* returns node local objects. If the ratio is higher then kmalloc()
	 * may return off node objects because partial slabs are obtained
	 * from other nodes and filled up.
	 * If /sys/kernel/slab/xx/remote_node_defrag_ratio is set to 100
	 * (which makes defrag_ratio = 1000) then every (well almost)
	 * allocation will first attempt to defrag slab caches on other nodes.
	 * This means scanning over all nodes to look for partial slabs which
	 * may be expensive if we do it every time we are trying to find a slab
	 * with available objects.
  • random_seq represents a shuffled array of offset of chunks that belong to a slab. Given the freelist stuff is done only on a slab, the offset should not exceed page_limit which is nr_objects * size.cDepends on CONFIG_SLAB_FREELIST_RANDOM. Here are some functions that use random_seq:
// https://elixir.bootlin.com/linux/v5.18.12/source/mm/slub.c#L1855

/* Get the next entry on the pre-computed freelist randomized */
static void *next_freelist_entry(struct kmem_cache *s, struct slab *slab,
				unsigned long *pos, void *start,
				unsigned long page_limit,
				unsigned long freelist_count)
	unsigned int idx;

	 * If the target page allocation failed, the number of objects on the
	 * page might be smaller than the usual size defined by the cache.
	do {
		idx = s->random_seq[*pos];
		*pos += 1;
		if (*pos >= freelist_count)
			*pos = 0;
	} while (unlikely(idx >= page_limit));

	return (char *)start + idx;

// https://elixir.bootlin.com/linux/v5.18.12/source/mm/slub.c#L1843

/* Initialize each random sequence freelist per cache */
static void __init init_freelist_randomization(void)
	struct kmem_cache *s;


	list_for_each_entry(s, &slab_caches, list)


// https://elixir.bootlin.com/linux/v5.18.12/source/mm/slub.c#L1816

static int init_cache_random_seq(struct kmem_cache *s)
	unsigned int count = oo_objects(s->oo);
	int err;

	/* Bailout if already initialised */
	if (s->random_seq)
		return 0;

	err = cache_random_seq_create(s, count, GFP_KERNEL);
	if (err) {
		pr_err("SLUB: Unable to initialize free list for %s\n",
		return err;

	/* Transform to an offset on the set of pages */
	if (s->random_seq) {
		unsigned int i;

		for (i = 0; i < count; i++)
			s->random_seq[i] *= s->size;
	return 0;
  • kasan_info is a cache used by the Kernel Address Sanizer (KASAN), it keeps track of freed chunks, especially by storing informations within the redzone. Here are some of the operations performed by KASAN:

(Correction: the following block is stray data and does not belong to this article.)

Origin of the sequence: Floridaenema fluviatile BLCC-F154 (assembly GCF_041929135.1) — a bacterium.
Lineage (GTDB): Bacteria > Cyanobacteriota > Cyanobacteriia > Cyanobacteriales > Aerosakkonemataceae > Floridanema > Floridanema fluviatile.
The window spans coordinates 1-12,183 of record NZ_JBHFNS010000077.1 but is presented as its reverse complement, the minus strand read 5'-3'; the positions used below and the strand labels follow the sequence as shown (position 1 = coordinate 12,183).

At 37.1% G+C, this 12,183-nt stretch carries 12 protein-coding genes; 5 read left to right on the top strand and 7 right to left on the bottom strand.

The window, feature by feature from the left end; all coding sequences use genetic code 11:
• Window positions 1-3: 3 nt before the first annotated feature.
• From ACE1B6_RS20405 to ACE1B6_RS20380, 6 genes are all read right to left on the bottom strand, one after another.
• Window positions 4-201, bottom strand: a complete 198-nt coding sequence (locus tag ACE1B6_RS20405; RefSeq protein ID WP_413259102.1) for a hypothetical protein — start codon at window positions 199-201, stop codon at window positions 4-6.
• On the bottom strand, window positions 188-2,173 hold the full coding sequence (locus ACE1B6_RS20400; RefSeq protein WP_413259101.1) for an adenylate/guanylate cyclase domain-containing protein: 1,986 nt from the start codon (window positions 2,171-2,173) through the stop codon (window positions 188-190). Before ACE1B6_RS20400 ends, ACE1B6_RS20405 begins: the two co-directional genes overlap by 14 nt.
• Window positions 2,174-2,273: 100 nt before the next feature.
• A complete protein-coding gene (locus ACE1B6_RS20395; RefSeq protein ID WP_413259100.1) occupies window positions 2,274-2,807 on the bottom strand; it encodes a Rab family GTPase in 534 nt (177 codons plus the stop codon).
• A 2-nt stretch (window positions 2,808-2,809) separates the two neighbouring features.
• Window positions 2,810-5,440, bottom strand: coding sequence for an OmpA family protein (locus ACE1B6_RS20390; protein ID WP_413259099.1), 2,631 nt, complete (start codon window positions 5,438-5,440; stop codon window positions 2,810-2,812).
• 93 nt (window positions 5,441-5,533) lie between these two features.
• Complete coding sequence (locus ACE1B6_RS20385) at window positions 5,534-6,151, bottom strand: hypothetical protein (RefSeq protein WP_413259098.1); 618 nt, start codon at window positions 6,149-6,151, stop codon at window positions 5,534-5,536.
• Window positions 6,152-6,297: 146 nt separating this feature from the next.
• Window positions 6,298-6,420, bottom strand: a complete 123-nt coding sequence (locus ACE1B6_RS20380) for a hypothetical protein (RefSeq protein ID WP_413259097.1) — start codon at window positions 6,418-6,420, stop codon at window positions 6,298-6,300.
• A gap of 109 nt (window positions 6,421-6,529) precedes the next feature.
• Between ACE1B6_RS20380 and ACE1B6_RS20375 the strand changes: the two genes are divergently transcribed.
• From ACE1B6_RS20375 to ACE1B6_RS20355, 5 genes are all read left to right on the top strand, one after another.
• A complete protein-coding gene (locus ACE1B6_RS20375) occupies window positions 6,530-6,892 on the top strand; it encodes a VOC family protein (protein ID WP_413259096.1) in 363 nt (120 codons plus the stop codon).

// https://elixir.bootlin.com/linux/v5.18.12/source/mm/kasan/common.c#L138

void __kasan_cache_create(struct kmem_cache *cache, unsigned int *size,
			  slab_flags_t *flags)
	unsigned int ok_size;
	unsigned int optimal_size;

	 * SLAB_KASAN is used to mark caches as ones that are sanitized by
	 * KASAN. Currently this flag is used in two places:
	 * 1. In slab_ksize() when calculating the size of the accessible
	 *    memory within the object.
	 * 2. In slab_common.c to prevent merging of sanitized caches.
	*flags |= SLAB_KASAN;

	if (!kasan_stack_collection_enabled())

	ok_size = *size;

	/* Add alloc meta into redzone. */
	cache->kasan_info.alloc_meta_offset = *size;
	*size += sizeof(struct kasan_alloc_meta);

	 * If alloc meta doesn't fit, don't add it.
	 * This can only happen with SLAB, as it has KMALLOC_MAX_SIZE equal
	 * to KMALLOC_MAX_CACHE_SIZE and doesn't fall back to page_alloc for
	 * larger sizes.
	if (*size > KMALLOC_MAX_SIZE) {
		cache->kasan_info.alloc_meta_offset = 0;
		*size = ok_size;
		/* Continue, since free meta might still fit. */

	/* Only the generic mode uses free meta or flexible redzones. */
		cache->kasan_info.free_meta_offset = KASAN_NO_FREE_META;

	 * Add free meta into redzone when it's not possible to store
	 * it in the object. This is the case when:
	 * 1. Object is SLAB_TYPESAFE_BY_RCU, which means that it can
	 *    be touched after it was freed, or
	 * 2. Object has a constructor, which means it's expected to
	 *    retain its content until the next allocation, or
	 * 3. Object is too small.
	 * Otherwise cache->kasan_info.free_meta_offset = 0 is implied.
	if ((cache->flags & SLAB_TYPESAFE_BY_RCU) || cache->ctor ||
	    cache->object_size < sizeof(struct kasan_free_meta)) {
		ok_size = *size;

		cache->kasan_info.free_meta_offset = *size;
		*size += sizeof(struct kasan_free_meta);

		/* If free meta doesn't fit, don't add it. */
		if (*size > KMALLOC_MAX_SIZE) {
			cache->kasan_info.free_meta_offset = KASAN_NO_FREE_META;
			*size = ok_size;

	/* Calculate size with optimal redzone. */
	optimal_size = cache->object_size + optimal_redzone(cache->object_size);
	/* Limit it with KMALLOC_MAX_SIZE (relevant for SLAB only). */
	if (optimal_size > KMALLOC_MAX_SIZE)
		optimal_size = KMALLOC_MAX_SIZE;
	/* Use optimal size if the size with added metas is not large enough. */
	if (*size < optimal_size)
		*size = optimal_size;

void __kasan_cache_create_kmalloc(struct kmem_cache *cache)
	cache->kasan_info.is_kmalloc = true;

size_t __kasan_metadata_size(struct kmem_cache *cache)
	if (!kasan_stack_collection_enabled())
		return 0;
	return (cache->kasan_info.alloc_meta_offset ?
		sizeof(struct kasan_alloc_meta) : 0) +
		(cache->kasan_info.free_meta_offset ?
		sizeof(struct kasan_free_meta) : 0);

struct kasan_alloc_meta *kasan_get_alloc_meta(struct kmem_cache *cache,
					      const void *object)
	if (!cache->kasan_info.alloc_meta_offset)
		return NULL;
	return kasan_reset_tag(object) + cache->kasan_info.alloc_meta_offset;

struct kasan_free_meta *kasan_get_free_meta(struct kmem_cache *cache,
					    const void *object)
	BUILD_BUG_ON(sizeof(struct kasan_free_meta) > 32);
	if (cache->kasan_info.free_meta_offset == KASAN_NO_FREE_META)
		return NULL;
	return kasan_reset_tag(object) + cache->kasan_info.free_meta_offset;

void __kasan_poison_slab(struct slab *slab)
	struct page *page = slab_page(slab);
	unsigned long i;

	for (i = 0; i < compound_nr(page); i++)
		page_kasan_tag_reset(page + i);
	kasan_poison(page_address(page), page_size(page),